The Dangers of Quitting AloneFebruary 22, 2017 - Alcohol - 0 Comments
When it comes to overcoming an alcohol addiction, it’s best to seek the help of qualified medical experts. Trying to quite alone can have many consequences. If you or someone you know tries to kick their addiction to alcohol on their own, they face a significantly high chance of failing, which could make a second attempt a sobriety that much more challenging. Outside from the demoralizing effects that a potential failure at trying to kick an alcohol addiction might result in, there are also severe medical complications that can result from trying to quite alone. If these medical conditions that form as a result of the alcohol detox process are not properly addressed, the results could become severe and in some cases even fatal. Some symptoms of alcohol withdrawal symptoms that could end up fatally if not properly monitored and treated include:
- Detailed and vivid hallucinations (may last up to two days)
- Seizures (may occur consecutively over the course of several hours)
- Delirium tremens (often referred to as DTs) – these can cause very serious complications without adequate treatment.
Although Delirium tremens are rare, and only occur in a small amount of patients of going through withdrawal, DTs are the most serious and life-threatening symptoms and include side effects such as:
- Shallow or irregular breathing
- Dangerously elevated blood pressure
- Extremely fast pulse
- Severe dehydration
- Profuse sweating
- Difficulty falling asleep or staying asleep
- Irrational thoughts or behaviors
- Altered moods
Because of the fears associated with detox, many people who are suffering from alcoholism will not be inclined to seek treatment right away. However, there are signs to look for in either your own or someone you know drinking habits. If you can answer yes to your own, or someone else’s drinking habits when it comes to the questions below, it might be time to look for help:
- Do you or someone you know drink larger amounts or for longer than intended?
- Do you or someone you know want to cut down or stop drinking but can’t?
- Are you or the person in question unable to manage responsibilities at work, home, or school because of their drinking?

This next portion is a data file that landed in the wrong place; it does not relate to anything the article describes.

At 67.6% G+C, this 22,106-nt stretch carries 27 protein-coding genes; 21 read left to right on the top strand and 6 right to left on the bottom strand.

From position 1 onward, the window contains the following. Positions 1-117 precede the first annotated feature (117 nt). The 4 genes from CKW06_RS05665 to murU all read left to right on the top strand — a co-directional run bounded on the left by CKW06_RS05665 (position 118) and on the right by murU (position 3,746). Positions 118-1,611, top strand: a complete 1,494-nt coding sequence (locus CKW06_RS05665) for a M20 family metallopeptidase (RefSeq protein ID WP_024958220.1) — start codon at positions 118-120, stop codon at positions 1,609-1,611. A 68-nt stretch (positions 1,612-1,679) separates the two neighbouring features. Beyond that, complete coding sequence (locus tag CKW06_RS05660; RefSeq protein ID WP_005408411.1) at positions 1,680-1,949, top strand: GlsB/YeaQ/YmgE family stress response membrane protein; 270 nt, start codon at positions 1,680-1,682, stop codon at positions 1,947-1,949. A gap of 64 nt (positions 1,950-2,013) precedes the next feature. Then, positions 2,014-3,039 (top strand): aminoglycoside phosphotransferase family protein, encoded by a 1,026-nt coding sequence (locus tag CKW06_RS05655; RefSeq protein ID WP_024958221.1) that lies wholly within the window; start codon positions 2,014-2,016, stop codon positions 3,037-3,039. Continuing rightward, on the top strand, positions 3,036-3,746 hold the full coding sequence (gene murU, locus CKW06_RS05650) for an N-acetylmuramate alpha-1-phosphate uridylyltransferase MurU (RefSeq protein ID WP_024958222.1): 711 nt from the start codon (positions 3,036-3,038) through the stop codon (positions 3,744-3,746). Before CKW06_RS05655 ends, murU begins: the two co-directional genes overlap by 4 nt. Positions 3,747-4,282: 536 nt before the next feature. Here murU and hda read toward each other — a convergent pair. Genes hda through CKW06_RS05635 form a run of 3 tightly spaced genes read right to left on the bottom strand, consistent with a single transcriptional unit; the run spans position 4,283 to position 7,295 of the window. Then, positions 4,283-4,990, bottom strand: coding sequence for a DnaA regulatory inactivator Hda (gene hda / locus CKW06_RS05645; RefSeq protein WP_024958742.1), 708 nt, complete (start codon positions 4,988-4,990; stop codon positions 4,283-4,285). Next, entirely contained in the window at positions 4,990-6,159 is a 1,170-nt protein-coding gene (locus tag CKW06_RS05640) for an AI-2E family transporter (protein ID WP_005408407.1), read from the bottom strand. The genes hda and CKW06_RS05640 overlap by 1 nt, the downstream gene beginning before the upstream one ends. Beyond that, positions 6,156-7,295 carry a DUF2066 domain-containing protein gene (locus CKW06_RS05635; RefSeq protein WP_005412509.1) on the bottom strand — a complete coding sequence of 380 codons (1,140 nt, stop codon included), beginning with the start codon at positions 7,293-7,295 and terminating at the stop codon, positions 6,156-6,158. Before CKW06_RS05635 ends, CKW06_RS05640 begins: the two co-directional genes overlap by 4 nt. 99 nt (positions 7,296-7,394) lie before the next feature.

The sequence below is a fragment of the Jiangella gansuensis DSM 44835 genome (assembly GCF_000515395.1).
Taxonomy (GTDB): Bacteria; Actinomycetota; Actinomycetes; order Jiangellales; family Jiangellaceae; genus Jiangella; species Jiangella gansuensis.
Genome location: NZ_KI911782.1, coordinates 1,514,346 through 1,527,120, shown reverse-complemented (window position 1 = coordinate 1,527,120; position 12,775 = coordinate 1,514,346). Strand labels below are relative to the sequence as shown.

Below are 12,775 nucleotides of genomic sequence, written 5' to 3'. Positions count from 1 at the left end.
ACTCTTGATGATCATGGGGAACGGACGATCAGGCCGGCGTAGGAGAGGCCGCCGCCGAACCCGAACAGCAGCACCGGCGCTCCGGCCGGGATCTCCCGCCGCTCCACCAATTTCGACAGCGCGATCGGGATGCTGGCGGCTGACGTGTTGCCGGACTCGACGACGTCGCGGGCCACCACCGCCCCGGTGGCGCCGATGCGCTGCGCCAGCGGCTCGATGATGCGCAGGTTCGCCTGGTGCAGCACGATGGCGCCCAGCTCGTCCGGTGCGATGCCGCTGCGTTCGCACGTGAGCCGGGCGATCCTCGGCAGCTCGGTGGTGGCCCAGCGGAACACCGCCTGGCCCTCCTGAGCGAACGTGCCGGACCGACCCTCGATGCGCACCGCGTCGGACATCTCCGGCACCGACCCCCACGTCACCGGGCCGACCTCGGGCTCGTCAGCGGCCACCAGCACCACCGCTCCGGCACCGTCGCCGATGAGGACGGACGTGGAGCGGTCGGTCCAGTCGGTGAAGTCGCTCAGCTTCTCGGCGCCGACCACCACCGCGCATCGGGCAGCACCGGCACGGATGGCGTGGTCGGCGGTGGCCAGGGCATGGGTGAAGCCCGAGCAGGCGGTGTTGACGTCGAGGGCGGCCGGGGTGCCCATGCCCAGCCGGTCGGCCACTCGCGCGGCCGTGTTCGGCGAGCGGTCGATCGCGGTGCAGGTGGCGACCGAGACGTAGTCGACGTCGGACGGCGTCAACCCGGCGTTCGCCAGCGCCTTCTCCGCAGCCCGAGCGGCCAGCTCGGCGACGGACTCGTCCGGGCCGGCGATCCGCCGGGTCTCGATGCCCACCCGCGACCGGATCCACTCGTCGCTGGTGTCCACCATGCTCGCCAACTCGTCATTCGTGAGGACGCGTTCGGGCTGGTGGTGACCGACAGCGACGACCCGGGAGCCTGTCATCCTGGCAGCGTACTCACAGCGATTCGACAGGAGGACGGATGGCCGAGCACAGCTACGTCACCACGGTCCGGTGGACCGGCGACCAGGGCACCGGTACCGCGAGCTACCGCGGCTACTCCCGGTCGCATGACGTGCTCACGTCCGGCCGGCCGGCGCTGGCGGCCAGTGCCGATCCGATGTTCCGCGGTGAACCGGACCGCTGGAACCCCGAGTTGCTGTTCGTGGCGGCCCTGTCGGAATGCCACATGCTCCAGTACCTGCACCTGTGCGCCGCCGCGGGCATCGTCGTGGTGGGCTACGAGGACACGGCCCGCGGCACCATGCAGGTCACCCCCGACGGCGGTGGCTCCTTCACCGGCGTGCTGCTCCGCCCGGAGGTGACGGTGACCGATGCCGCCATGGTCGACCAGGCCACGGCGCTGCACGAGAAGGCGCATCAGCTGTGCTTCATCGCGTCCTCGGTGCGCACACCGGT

- Do you yourself or someone else continue to drink, even when it causes problems in relationships?
- Have you or someone you know given up important social, recreational, or work-related activities because of drinking?
- Does the person in question drink continuously, even when it puts him or her in danger?
- Have they developed withdrawal symptoms, which can be relieved by drinking?
If a majority of the responses to the question above are yes, it might be time to seek professional health as chances are that the person in question might, in fact, be suffering from an addiction to alcohol. As with any other medical condition, the faster that you seek professional help, the more you are increasing your chances of making a full recovery. Alcohol detox can be scary, especially with the information that was stated above, however, even the severe withdrawal symptoms can be properly monitored and addressed by health care professionals while you or someone you know detox alcohol. Alcohol detox is just the initial stage of treatment, and when properly done will leave a patient ready to move on with their journey to recovery.
After the detox from alcohol, services such as therapy: both family and group will help address a person’s addiction to alcohol by helping them realize the cause of their addiction and also address what services will be beneficial for their own recovery. Help isn’t far away, and the fears associated with detox shouldn’t be enough from getting your life back on track.
His House Rehab offers industry leading Alcohol Treatment Program. We were founded in 1994 and we base our Drug and Alcohol Treatment programs on five key principles: commitment, honesty, integrity, respect, and service. These five principles guide us in all that we do and all the care we provide. Contact us today to see how we can help you or your loved one at (888) 681-4594.